Fayette County ferry transitions into retirement

Renatta Signorini
| Thursday, Aug. 29, 2013, 10:54 a.m.

Years ago, during a meandering motorcycle ride through Fayette County, Vinny Arlotta came to a dead end on East Fredericktown Road.

There, the Alverton man found the Fredericktown Ferry, and he vowed to return.

On Wednesday, Arlotta and his wife, Debbie, drove their car onto the ferry and crossed the Monongahela River into Washington County.

“I like history, and this is something that once it's gone, who knows if it will ever come back,” Vinny Arlotta said.

About 30 first-time riders and lifelong ferry fans boarded the small boat in what was billed as a “retirement party.” The ferry's last trip will be on Friday.

Fayette County commissioners decided in May to dock the centuries-old operation because of decreased ridership.

Washington County has no interest in keeping the ferry running without the neighboring county's help.

The relic, with chipping paint and rust spots, ferries vehicles and pedestrians. Two full-time employees and one part-timer officially will be laid off on Sept. 3, according to Amy Revak, Fayette County chief clerk.

The retirement party was planned by Friends of the Fredericktown Ferry, and it offered an opportunity for people to learn about the ferry and hitch a ride before the service ends.

“Honestly, I don't know who 90 percent of these people are,” said group member Evan Williams of Carmichaels, who helped organize the small event. “We're not here to save it, we're just here to raise awareness.”

During a three-minute, 23-second ride, operator Ron Columbia stood inside a red-, white- and blue pilot house and revved the engine to cross the river. Underwater cables guide the ferry.

Larry Rutherford collected fares and made sure everybody got safely aboard. The ferry typically carries at least one vehicle on each crossing, according to Columbia.

Pedestrian ridership, however, was higher than usual. Columbia was on vacation but said he volunteered for a couple hours to help Rutherford.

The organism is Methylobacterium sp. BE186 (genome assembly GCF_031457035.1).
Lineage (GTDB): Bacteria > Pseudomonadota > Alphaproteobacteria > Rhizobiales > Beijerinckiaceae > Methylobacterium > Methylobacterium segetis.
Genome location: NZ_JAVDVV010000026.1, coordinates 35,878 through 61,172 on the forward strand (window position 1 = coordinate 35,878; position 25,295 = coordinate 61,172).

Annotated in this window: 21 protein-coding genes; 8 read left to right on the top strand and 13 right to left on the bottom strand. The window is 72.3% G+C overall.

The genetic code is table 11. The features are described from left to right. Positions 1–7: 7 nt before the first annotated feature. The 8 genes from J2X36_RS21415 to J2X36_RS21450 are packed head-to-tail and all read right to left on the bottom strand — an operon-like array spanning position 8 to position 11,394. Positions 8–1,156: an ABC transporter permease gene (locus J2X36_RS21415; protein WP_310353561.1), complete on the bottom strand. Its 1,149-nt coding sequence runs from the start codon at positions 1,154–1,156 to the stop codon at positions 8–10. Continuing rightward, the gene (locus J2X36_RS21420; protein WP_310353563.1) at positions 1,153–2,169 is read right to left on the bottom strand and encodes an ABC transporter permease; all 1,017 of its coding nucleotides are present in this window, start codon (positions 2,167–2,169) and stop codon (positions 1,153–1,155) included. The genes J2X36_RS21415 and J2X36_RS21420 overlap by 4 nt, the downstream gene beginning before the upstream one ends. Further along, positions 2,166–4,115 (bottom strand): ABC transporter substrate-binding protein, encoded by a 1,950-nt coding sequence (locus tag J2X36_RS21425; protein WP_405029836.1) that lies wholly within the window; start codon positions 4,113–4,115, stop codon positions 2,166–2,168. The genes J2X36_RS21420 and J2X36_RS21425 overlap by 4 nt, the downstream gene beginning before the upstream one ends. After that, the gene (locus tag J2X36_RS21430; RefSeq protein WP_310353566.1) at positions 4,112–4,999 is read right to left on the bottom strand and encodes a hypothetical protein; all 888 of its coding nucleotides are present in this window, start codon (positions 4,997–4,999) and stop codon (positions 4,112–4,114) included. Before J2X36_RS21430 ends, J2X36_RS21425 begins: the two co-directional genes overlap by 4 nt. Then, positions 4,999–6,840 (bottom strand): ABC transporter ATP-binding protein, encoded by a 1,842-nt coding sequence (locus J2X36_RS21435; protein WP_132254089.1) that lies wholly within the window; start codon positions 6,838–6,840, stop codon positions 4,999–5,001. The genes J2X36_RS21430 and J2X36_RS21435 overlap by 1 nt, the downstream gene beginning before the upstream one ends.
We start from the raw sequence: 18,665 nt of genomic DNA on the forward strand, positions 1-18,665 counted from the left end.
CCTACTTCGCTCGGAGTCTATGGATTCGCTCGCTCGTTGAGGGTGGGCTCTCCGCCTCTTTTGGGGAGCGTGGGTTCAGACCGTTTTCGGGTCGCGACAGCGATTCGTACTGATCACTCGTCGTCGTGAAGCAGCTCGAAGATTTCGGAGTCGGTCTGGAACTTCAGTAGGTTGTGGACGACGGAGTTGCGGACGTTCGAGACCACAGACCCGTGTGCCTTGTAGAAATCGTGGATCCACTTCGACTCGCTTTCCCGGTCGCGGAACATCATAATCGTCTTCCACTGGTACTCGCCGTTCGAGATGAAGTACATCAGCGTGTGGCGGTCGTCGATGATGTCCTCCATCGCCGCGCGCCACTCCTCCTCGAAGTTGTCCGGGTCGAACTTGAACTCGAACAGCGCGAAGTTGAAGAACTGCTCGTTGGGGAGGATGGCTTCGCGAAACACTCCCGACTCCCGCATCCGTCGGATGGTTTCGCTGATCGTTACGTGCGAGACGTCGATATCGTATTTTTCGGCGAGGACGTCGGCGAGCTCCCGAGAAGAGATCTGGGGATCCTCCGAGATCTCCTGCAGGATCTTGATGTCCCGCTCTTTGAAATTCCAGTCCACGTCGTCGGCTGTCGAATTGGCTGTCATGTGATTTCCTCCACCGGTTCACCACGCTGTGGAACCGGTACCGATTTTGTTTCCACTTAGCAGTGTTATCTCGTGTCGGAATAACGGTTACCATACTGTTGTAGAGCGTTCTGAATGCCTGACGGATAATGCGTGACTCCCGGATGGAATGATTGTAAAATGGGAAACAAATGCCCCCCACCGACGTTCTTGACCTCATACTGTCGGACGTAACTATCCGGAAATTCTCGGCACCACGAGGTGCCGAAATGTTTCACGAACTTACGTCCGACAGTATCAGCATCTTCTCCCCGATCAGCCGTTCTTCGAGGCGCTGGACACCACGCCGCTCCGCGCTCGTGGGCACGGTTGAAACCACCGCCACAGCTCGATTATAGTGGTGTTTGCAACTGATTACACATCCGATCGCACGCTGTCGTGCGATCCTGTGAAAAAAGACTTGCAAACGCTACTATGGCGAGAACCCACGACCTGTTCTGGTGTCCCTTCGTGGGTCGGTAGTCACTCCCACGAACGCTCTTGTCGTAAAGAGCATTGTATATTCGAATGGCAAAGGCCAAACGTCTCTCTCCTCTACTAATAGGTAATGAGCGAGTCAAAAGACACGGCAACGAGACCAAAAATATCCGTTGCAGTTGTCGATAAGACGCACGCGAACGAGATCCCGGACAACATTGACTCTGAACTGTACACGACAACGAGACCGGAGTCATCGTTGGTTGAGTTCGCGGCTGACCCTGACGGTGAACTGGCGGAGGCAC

Both union members will be able to take other union positions for which they qualify if they notify the county human resources department by Sept. 10, Revak said.

“They also will be on the county recall list for two years, which means that they would be notified of potential positions they qualify for and they could bid on them,” she said.

Bridget Vernon of Oak Forest in Greene County brought her Boston terrier, Macey, for one last trip across the river. Vernon said that when she was a girl, she and her father would take the trip each week to Fayette County.

“It was a big deal to come down and ride the ferry,” she said. “It's sad that they're closing it.”

Average daily ridership dropped from 247 to 90 passengers when the Mon-Fayette Expressway bridge opened last year, county officials said. Before that, the ferry operated for about 15 hours daily, with eight hours on Saturdays.

While Washington and Fayette counties share operating costs, Fayette employs the riverboat pilots and manages the operation.

It posted a $44,678 loss in 2012. The two counties contributed $155,000 toward total operating costs of $238,000 that year, according to county officials.

Millsboro couple Leslie Swesty and Clarence Wilkerson grew up riding the ferry and use it a few times a month.

“I have been riding on this thing since I was a little kid,” Swesty said after their final trip. “It's pretty sad. I kind of fought back a little bit of emotion.”

Several people snapped photos and gazed out into the green river water and tree-covered hills as they glided across the Monongahela for the final time.

Fayette commissioners have not determined the ferry's final resting place.

Renatta Signorini is a staff writer for Trib Total Media. She can be reached at 724-837-5374 or rsignorini@tribweb.com.

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